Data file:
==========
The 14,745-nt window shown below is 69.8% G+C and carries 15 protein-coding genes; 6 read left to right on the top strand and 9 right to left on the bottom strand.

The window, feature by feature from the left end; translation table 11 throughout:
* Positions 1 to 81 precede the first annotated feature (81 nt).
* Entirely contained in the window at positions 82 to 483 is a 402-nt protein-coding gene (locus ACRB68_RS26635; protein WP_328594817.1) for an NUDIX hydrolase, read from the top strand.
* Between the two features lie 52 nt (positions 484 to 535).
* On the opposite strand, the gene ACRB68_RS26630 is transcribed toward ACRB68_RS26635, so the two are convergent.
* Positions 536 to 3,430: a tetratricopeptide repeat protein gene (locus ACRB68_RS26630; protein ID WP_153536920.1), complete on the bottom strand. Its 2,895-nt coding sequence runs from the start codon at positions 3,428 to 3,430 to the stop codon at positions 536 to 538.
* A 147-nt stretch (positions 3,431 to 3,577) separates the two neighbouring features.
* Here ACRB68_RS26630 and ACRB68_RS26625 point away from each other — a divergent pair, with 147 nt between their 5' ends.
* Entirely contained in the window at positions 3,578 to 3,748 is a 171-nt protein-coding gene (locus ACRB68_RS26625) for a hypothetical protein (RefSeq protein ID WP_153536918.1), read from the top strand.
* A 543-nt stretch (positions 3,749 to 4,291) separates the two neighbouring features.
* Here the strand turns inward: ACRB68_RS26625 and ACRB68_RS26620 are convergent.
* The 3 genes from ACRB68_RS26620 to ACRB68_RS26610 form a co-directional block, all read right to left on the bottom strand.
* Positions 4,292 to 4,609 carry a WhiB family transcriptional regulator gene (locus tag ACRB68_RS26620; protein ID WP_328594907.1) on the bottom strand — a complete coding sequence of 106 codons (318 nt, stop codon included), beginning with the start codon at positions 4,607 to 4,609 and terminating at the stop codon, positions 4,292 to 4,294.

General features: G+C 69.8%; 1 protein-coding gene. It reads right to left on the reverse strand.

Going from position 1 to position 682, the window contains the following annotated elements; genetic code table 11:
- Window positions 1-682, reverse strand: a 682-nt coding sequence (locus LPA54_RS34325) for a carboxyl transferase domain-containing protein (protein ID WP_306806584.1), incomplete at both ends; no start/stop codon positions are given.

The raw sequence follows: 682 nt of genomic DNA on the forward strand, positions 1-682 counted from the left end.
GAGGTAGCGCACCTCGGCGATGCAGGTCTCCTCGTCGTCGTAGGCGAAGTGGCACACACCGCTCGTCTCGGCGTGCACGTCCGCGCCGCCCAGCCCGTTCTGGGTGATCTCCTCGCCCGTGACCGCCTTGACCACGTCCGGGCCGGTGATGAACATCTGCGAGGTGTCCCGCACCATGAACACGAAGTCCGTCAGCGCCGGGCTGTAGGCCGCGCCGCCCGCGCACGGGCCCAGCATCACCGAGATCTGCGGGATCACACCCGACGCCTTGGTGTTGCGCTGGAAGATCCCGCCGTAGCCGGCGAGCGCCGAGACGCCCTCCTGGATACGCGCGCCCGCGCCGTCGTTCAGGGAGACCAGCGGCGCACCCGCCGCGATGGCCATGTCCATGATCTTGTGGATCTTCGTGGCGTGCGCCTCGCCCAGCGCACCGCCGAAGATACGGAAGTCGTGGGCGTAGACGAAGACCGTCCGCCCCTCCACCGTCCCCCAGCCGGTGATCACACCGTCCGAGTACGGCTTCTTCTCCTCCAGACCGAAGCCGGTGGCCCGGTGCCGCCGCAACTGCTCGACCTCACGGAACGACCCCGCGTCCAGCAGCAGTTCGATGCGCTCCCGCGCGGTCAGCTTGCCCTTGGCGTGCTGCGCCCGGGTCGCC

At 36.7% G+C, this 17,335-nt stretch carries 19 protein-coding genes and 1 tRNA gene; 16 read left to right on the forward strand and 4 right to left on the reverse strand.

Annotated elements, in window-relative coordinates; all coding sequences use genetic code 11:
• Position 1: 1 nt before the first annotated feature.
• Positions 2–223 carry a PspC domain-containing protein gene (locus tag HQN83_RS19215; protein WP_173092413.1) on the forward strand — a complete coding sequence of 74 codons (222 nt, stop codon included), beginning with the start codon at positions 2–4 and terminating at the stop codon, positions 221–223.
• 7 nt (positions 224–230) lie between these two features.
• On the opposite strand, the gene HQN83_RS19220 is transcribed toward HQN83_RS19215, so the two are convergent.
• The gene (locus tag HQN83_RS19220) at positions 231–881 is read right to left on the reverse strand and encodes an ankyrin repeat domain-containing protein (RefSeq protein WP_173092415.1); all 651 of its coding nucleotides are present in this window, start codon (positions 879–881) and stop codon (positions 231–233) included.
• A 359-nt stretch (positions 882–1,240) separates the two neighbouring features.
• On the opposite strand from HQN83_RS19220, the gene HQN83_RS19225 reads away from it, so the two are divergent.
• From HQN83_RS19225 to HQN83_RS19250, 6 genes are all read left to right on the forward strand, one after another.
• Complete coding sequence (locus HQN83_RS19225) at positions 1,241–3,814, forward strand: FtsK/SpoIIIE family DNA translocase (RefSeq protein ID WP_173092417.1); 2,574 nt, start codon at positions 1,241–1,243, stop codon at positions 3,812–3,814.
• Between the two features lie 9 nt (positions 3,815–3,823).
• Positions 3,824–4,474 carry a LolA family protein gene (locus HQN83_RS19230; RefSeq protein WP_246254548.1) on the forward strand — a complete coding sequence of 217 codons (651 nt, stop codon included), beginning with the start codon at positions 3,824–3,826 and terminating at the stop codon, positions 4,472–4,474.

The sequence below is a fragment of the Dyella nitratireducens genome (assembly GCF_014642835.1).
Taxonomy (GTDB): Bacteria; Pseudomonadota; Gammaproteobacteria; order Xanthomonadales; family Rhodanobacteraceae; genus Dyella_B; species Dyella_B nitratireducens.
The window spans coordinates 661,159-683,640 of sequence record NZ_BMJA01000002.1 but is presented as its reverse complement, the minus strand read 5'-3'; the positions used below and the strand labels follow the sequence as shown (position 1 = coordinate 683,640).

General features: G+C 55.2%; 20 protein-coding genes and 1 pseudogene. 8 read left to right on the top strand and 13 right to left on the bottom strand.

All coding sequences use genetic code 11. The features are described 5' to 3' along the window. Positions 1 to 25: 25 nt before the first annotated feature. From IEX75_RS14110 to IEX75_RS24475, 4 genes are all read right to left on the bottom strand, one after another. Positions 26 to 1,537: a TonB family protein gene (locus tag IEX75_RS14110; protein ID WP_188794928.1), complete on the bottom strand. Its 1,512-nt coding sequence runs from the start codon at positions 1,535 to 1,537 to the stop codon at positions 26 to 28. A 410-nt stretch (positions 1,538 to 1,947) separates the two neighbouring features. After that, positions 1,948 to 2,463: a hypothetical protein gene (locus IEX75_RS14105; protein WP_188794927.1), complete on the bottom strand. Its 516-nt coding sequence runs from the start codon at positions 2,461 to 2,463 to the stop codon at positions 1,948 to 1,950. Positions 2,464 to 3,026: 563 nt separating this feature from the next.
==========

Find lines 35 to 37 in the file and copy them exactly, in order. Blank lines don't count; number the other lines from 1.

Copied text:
The window spans coordinates 661,159-683,640 of sequence record NZ_BMJA01000002.1 but is presented as its reverse complement, the minus strand read 5'-3'; the positions used below and the strand labels follow the sequence as shown (position 1 = coordinate 683,640).

General features: G+C 55.2%; 20 protein-coding genes and 1 pseudogene. 8 read left to right on the top strand and 13 right to left on the bottom strand.

All coding sequences use genetic code 11. The features are described 5' to 3' along the window. Positions 1 to 25: 25 nt before the first annotated feature. From IEX75_RS14110 to IEX75_RS24475, 4 genes are all read right to left on the bottom strand, one after another. Positions 26 to 1,537: a TonB family protein gene (locus tag IEX75_RS14110; protein ID WP_188794928.1), complete on the bottom strand. Its 1,512-nt coding sequence runs from the start codon at positions 1,535 to 1,537 to the stop codon at positions 26 to 28. A 410-nt stretch (positions 1,538 to 1,947) separates the two neighbouring features. After that, positions 1,948 to 2,463: a hypothetical protein gene (locus IEX75_RS14105; protein WP_188794927.1), complete on the bottom strand. Its 516-nt coding sequence runs from the start codon at positions 2,461 to 2,463 to the stop codon at positions 1,948 to 1,950. Positions 2,464 to 3,026: 563 nt separating this feature from the next.